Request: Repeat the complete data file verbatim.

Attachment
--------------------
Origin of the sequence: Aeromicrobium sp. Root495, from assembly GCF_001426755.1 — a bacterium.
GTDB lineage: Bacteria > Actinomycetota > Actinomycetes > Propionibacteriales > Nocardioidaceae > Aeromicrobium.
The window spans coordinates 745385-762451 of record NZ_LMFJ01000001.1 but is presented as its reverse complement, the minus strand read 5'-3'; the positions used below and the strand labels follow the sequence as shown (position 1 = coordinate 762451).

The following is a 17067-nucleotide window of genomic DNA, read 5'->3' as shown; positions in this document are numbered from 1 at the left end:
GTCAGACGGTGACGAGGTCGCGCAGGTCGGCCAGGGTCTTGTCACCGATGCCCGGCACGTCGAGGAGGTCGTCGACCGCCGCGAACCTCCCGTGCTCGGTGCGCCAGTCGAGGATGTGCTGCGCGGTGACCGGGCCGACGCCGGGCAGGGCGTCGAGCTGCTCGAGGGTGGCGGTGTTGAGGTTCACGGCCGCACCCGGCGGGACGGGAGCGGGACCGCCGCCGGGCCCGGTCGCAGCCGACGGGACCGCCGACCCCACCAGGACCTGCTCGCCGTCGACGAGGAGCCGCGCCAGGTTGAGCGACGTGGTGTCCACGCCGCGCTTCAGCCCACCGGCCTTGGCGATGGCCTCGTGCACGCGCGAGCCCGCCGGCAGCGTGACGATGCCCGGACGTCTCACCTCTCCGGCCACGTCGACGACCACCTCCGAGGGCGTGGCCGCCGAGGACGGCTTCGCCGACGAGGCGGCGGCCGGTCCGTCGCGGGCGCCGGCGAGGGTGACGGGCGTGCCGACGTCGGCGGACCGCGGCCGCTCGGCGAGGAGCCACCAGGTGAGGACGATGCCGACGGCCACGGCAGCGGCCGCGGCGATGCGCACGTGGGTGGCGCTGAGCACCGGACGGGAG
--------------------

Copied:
Origin of the sequence: Aeromicrobium sp. Root495, from assembly GCF_001426755.1 — a bacterium.
GTDB lineage: Bacteria > Actinomycetota > Actinomycetes > Propionibacteriales > Nocardioidaceae > Aeromicrobium.
The window spans coordinates 745385-762451 of record NZ_LMFJ01000001.1 but is presented as its reverse complement, the minus strand read 5'-3'; the positions used below and the strand labels follow the sequence as shown (position 1 = coordinate 762451).

The following is a 17067-nucleotide window of genomic DNA, read 5'->3' as shown; positions in this document are numbered from 1 at the left end:
GTCAGACGGTGACGAGGTCGCGCAGGTCGGCCAGGGTCTTGTCACCGATGCCCGGCACGTCGAGGAGGTCGTCGACCGCCGCGAACCTCCCGTGCTCGGTGCGCCAGTCGAGGATGTGCTGCGCGGTGACCGGGCCGACGCCGGGCAGGGCGTCGAGCTGCTCGAGGGTGGCGGTGTTGAGGTTCACGGCCGCACCCGGCGGGACGGGAGCGGGACCGCCGCCGGGCCCGGTCGCAGCCGACGGGACCGCCGACCCCACCAGGACCTGCTCGCCGTCGACGAGGAGCCGCGCCAGGTTGAGCGACGTGGTGTCCACGCCGCGCTTCAGCCCACCGGCCTTGGCGATGGCCTCGTGCACGCGCGAGCCCGCCGGCAGCGTGACGATGCCCGGACGTCTCACCTCTCCGGCCACGTCGACGACCACCTCCGAGGGCGTGGCCGCCGAGGACGGCTTCGCCGACGAGGCGGCGGCCGGTCCGTCGCGGGCGCCGGCGAGGGTGACGGGCGTGCCGACGTCGGCGGACCGCGGCCGCTCGGCGAGGAGCCACCAGGTGAGGACGATGCCGACGGCCACGGCAGCGGCCGCGGCGATGCGCACGTGGGTGGCGCTGAGCACCGGACGGGAG